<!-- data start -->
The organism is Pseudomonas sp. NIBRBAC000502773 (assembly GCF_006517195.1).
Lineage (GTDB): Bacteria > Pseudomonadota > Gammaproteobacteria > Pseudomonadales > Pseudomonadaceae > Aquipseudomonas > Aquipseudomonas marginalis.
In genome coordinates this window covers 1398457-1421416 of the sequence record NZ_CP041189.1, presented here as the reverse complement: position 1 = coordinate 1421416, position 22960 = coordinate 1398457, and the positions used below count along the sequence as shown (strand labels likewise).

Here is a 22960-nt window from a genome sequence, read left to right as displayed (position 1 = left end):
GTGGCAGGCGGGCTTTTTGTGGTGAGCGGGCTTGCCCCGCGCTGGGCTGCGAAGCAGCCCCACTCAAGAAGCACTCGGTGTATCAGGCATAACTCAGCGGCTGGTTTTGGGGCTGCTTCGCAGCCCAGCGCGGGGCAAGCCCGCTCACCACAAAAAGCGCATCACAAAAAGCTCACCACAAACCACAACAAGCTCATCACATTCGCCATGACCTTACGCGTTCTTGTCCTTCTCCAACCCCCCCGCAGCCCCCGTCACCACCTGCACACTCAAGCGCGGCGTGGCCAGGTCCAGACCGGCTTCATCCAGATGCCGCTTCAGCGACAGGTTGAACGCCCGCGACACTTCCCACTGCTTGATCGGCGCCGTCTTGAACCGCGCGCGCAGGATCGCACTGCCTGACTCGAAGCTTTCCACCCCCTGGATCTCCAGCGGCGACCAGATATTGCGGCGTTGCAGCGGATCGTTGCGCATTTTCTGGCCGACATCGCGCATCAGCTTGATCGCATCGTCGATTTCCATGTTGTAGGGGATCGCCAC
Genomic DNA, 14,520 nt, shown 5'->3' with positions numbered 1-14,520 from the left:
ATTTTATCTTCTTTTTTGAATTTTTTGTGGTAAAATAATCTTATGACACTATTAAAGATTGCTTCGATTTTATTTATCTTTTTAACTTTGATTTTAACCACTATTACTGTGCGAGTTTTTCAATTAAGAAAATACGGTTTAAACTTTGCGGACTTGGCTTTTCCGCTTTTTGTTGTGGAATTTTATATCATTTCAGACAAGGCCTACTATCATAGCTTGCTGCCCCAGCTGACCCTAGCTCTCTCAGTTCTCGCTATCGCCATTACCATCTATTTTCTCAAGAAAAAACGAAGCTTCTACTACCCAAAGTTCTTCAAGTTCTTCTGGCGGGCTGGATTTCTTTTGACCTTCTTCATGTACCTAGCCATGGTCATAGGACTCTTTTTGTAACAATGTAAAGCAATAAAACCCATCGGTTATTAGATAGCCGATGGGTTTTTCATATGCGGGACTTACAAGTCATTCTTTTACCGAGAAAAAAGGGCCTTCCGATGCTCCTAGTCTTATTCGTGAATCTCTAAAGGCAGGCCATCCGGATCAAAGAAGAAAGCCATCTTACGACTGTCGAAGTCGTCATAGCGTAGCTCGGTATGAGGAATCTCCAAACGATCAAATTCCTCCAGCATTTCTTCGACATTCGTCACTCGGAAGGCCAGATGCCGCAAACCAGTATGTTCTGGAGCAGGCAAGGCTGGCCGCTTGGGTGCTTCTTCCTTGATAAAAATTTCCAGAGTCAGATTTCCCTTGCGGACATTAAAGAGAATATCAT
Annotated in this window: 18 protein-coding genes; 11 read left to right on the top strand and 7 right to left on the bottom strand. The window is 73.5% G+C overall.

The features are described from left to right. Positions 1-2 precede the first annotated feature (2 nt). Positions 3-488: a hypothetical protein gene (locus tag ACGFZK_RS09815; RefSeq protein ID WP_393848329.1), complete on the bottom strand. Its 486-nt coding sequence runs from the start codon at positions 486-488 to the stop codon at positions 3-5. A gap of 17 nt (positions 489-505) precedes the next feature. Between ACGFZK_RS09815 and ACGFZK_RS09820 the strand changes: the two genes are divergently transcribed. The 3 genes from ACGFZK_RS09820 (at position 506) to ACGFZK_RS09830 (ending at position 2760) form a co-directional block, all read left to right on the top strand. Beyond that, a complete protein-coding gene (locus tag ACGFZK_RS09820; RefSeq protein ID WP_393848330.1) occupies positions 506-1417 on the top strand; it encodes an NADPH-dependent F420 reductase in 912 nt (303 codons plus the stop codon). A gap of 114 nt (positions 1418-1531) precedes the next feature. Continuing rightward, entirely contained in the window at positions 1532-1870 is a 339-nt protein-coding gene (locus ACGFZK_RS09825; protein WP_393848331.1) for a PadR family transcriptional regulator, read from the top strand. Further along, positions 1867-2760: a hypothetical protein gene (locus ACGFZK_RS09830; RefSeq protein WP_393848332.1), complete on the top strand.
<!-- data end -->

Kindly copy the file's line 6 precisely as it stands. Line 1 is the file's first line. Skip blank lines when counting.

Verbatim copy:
Genomic DNA, 14,520 nt, shown 5'->3' with positions numbered 1-14,520 from the left: